The second level of asset allocation is the tactical one, which aims at exploiting short-term inefficiencies to create additional performance over the strategic one, without of course compromising its risk/return profile too much. We identify inefficiencies by looking at three key market drivers. The first one is the macro and policy backdrop, which is a scenario on what happens. The second one is a valuation analysis: we built fundamental fair values for each asset class, reflecting our scenario, and this gives us a precious tool to see if an asset is currently under or overpriced compared to what we think it should be worth at the end of the year. These fundamental drivers are crucial in our thinking, but 2020 illustrates maybe more than ever than markets actually move much faster than fundamentals. This is why we add the analysis of a third category of drivers: the behavioral factors, which includes investors’s positioning, sentiment, risk sensitivity, to anticipate future flows, which drive markets in the short-term.
With regards to the two fundamental pillars, the situation is quite simple. We have a reasonably constructive scenario for months, but valuations of risk assets, equities in particular, are even more optimistic. Stock markets are priced for a perfect situation and may be a bit ahead of themselves given where we are in the recovery and the number of risks threatening its trajectory.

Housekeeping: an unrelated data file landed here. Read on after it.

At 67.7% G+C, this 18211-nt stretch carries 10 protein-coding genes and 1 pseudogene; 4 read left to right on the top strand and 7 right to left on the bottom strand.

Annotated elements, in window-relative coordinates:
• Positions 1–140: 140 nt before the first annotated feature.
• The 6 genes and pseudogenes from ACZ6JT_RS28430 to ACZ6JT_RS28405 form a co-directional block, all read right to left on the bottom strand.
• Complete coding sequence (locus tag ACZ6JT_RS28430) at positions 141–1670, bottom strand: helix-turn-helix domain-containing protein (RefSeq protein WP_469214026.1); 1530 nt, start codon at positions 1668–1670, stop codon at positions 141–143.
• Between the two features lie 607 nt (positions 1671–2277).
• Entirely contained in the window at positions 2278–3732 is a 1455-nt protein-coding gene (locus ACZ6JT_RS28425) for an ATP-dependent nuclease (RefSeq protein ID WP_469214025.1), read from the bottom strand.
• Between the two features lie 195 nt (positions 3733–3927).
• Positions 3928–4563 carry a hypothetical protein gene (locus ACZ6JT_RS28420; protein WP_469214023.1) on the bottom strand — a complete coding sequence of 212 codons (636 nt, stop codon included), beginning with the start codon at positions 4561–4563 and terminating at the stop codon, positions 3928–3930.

This is where behavioral factors matter, and have led us to be only slightly defensively positioned. We were and still are expecting turbulences on risk markets, but the analysis of positioning and future potential catalysts doesn’t exclude the surprising possibility of markets overshooting further, even maybe forming the next bubble. The key point is that many institutional investors are still very defensively positioned: money market funds have seen this year a record level of inflows, cumulating more than one trillion dollars, and stocks have seen net outflows. This cash, yielding nothing, will need to be put at work at some point, and the ever rising stock markets are putting pressure on professional money managers who are at risk at losing assets because they underperform. The near future could provide catalysts to do so: some form of agreement on US fiscal stimulus will be found, the Fed will reshuffle its framework in a probably dovish way, and the uncertainty of US Presidential Elections will be lifted in November. A new bubble formation is not our central scenario, but its probability is not zero, which is why our current positioning is not as defensive as fundamental factors would suggest.